"In the event of a lapse in appropriations for fiscal year 2011 causing a government shutdown, I will return any and all compensation that I would otherwise be entitled during such a lapse in appropriations," Boehner said in a letter to fellow House members.
Also on Friday, 60 members of the Democratic-controlled Senate signed on to a bill that would ensure troops were paid through a shutdown.
The move followed House Republicans' Thursday passage of a temporary resolution to fund the Pentagon and keep the government running for another week. That legislation, however, was dismissed by Democrats as political cover and ideological.
Reid and Boehner met with President Obama at the White House Thursday night for their fourth meeting this week.
Sources said the two sides agreed that their teams would find a number between $35 billion and $39 billion. The size of the cut would depend upon the composition of what was being cut. But Boehner would not commit to ending the demand that Planned Parenthood be defunded.
Boehner had Tea Party-aligned freshman who felt that if they couldn't meet the pledge they made of $100 billion in cuts to Obama's budget, they wanted to be able to present something to their constituents that they got in return -- ending government funding of abortion in Washington, D.C., for instance, or cutting off funding to Planned Parenthood.
"We've got to have something to go home with," Rep. Blake Farenthold, R-Texas, told ABC News. "If we don't get the full $100 billion, we need some of the policy riders. That way I can go back, look the folks at home in the eye and say 'Look, I couldn't get $100 billion but I got you X, Y, and Z."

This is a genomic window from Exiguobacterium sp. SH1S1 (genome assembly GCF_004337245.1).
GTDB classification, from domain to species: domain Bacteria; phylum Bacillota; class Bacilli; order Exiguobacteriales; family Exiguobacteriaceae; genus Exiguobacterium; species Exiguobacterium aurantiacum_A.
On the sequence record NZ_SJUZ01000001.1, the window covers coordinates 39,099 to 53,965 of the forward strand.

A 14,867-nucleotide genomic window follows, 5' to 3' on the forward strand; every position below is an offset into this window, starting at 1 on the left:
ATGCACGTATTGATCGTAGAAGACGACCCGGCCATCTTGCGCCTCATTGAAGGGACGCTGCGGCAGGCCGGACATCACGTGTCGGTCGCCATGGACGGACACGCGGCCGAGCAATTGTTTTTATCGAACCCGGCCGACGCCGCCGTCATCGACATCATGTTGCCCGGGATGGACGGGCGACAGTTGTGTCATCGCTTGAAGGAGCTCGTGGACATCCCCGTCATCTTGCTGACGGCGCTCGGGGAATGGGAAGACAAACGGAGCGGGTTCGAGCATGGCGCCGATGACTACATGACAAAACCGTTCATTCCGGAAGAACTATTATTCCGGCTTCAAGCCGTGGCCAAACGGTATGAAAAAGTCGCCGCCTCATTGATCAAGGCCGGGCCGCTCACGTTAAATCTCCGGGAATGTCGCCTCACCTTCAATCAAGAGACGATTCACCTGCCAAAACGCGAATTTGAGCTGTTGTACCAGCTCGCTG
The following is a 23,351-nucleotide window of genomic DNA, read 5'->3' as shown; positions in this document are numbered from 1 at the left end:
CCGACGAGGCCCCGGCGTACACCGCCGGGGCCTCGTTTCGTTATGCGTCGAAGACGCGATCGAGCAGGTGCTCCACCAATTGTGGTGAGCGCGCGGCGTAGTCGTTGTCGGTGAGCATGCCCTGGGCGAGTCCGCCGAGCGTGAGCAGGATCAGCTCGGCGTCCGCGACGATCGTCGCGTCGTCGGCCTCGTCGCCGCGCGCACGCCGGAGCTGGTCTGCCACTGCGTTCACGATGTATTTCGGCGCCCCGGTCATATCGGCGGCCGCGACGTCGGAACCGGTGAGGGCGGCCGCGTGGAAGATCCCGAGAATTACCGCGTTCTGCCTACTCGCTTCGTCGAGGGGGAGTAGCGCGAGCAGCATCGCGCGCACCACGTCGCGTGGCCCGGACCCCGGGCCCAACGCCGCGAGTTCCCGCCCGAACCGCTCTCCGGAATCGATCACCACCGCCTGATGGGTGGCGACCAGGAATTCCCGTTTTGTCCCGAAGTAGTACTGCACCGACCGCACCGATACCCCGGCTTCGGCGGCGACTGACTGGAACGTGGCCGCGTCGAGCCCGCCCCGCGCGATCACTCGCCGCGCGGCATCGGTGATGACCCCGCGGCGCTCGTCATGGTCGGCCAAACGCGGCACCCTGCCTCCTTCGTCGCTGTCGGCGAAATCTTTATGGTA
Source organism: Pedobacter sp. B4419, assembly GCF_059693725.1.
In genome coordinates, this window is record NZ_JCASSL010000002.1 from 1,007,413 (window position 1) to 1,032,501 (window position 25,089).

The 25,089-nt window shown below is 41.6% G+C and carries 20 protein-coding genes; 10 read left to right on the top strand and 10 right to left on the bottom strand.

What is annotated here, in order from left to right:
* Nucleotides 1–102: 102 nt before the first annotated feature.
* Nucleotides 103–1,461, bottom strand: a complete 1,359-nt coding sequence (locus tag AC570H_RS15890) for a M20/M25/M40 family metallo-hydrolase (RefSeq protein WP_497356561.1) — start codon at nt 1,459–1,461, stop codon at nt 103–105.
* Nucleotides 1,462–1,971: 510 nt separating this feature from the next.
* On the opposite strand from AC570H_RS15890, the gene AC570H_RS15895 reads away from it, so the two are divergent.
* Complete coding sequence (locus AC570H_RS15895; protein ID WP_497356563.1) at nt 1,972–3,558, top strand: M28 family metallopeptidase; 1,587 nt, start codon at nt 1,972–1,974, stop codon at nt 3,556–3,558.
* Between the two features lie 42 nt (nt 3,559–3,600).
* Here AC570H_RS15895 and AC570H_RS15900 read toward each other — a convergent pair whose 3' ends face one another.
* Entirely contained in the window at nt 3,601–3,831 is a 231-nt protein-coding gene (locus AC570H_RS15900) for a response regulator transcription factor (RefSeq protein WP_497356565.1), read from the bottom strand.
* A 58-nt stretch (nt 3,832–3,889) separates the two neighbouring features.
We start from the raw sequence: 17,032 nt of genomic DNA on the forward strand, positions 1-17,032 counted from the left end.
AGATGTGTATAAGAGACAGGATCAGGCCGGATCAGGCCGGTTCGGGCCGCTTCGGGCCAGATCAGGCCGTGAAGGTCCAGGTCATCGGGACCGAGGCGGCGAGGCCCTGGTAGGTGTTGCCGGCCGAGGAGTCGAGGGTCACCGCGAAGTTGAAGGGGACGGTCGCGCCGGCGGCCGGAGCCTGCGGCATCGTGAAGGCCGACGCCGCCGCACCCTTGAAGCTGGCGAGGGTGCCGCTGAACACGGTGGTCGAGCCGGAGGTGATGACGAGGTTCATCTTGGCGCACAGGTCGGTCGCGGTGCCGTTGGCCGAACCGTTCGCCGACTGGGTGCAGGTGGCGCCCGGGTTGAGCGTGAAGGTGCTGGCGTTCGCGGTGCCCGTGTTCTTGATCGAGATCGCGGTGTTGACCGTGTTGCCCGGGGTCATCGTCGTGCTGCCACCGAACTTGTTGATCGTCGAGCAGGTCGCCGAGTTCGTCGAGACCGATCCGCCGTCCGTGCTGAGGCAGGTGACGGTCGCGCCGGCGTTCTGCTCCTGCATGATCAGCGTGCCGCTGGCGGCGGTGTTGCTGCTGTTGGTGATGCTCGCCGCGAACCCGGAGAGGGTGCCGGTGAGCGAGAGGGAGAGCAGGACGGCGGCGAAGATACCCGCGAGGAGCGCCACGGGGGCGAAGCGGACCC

Abortion took center stage in the fight over spending cuts. The abortion measure in the House Republicans' extension bill, and one they say they won't budge on, would reinstate a policy that prevented the District of Columbia from using locally generated taxes to provide financial help to poor women for abortions.
The House voted earlier this year to defund Planned Parenthood, but 41 Democrats in the Senate said they would not support that legislation. The White House said the president would not agree to any ban on funds to Planned Parenthood.
"We've come to realize that the moving target has now focused a bull's eye on women in America," Reid said. "We agreed on a number. But we are not -- we are not -- bending on women's health."
Planned Parenthood already is prohibited from using any federal funds for abortion-related services. Officials of the organization say more than 90 percent of what Planned Parenthood clinics do has nothing to do with abortion, but rather focuses on women's health services such as pap smears and mammograms.
Abortion opponents say federal funding for other services means money freed up for the purposes of conducting abortions, which they regard as ending human life.
The president cancelled his scheduled trip to Indiana today to remain in Washington, D.C., to take part in the negotiations.
It was unclear whether the Obamas would take their long-planned trip to colonial Williamsburg this weekend. All national parks would have closed in the event of a government shutdown.
The last time the government shutdown fully was in 1995, under President Clinton, for five days. A 21-day partial shutdown followed soon after.